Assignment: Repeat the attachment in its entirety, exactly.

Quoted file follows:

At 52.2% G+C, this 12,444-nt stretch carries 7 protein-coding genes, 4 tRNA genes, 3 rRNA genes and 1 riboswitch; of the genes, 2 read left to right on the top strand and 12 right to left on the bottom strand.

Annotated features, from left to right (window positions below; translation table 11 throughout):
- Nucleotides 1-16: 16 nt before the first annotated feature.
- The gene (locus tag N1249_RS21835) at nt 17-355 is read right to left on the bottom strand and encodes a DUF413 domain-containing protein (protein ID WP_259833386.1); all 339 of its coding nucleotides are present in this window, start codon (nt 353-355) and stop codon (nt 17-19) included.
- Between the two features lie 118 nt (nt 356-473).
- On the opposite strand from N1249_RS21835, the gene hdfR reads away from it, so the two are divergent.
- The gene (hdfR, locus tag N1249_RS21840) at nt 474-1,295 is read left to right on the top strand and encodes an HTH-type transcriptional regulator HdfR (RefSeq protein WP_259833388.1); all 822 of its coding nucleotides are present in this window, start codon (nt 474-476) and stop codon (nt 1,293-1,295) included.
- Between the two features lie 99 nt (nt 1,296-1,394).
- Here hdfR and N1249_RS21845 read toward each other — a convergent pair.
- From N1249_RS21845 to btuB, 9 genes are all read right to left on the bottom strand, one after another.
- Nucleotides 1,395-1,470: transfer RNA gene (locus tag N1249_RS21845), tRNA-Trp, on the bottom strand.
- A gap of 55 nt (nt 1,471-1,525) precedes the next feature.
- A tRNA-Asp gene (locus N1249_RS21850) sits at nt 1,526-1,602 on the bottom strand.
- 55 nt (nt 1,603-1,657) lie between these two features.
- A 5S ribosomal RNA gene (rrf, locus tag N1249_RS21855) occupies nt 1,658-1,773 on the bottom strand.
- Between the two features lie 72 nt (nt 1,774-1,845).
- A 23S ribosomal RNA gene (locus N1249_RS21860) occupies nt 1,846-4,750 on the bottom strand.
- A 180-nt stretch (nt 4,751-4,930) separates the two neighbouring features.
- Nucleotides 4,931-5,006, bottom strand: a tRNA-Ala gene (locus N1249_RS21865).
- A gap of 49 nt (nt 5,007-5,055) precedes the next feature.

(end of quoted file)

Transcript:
At 52.2% G+C, this 12,444-nt stretch carries 7 protein-coding genes, 4 tRNA genes, 3 rRNA genes and 1 riboswitch; of the genes, 2 read left to right on the top strand and 12 right to left on the bottom strand.

Annotated features, from left to right (window positions below; translation table 11 throughout):
- Nucleotides 1-16: 16 nt before the first annotated feature.
- The gene (locus tag N1249_RS21835) at nt 17-355 is read right to left on the bottom strand and encodes a DUF413 domain-containing protein (protein ID WP_259833386.1); all 339 of its coding nucleotides are present in this window, start codon (nt 353-355) and stop codon (nt 17-19) included.
- Between the two features lie 118 nt (nt 356-473).
- On the opposite strand from N1249_RS21835, the gene hdfR reads away from it, so the two are divergent.
- The gene (hdfR, locus tag N1249_RS21840) at nt 474-1,295 is read left to right on the top strand and encodes an HTH-type transcriptional regulator HdfR (RefSeq protein WP_259833388.1); all 822 of its coding nucleotides are present in this window, start codon (nt 474-476) and stop codon (nt 1,293-1,295) included.
- Between the two features lie 99 nt (nt 1,296-1,394).
- Here hdfR and N1249_RS21845 read toward each other — a convergent pair.
- From N1249_RS21845 to btuB, 9 genes are all read right to left on the bottom strand, one after another.
- Nucleotides 1,395-1,470: transfer RNA gene (locus tag N1249_RS21845), tRNA-Trp, on the bottom strand.
- A gap of 55 nt (nt 1,471-1,525) precedes the next feature.
- A tRNA-Asp gene (locus N1249_RS21850) sits at nt 1,526-1,602 on the bottom strand.
- 55 nt (nt 1,603-1,657) lie between these two features.
- A 5S ribosomal RNA gene (rrf, locus tag N1249_RS21855) occupies nt 1,658-1,773 on the bottom strand.
- Between the two features lie 72 nt (nt 1,774-1,845).
- A 23S ribosomal RNA gene (locus N1249_RS21860) occupies nt 1,846-4,750 on the bottom strand.
- A 180-nt stretch (nt 4,751-4,930) separates the two neighbouring features.
- Nucleotides 4,931-5,006, bottom strand: a tRNA-Ala gene (locus N1249_RS21865).
- A gap of 49 nt (nt 5,007-5,055) precedes the next feature.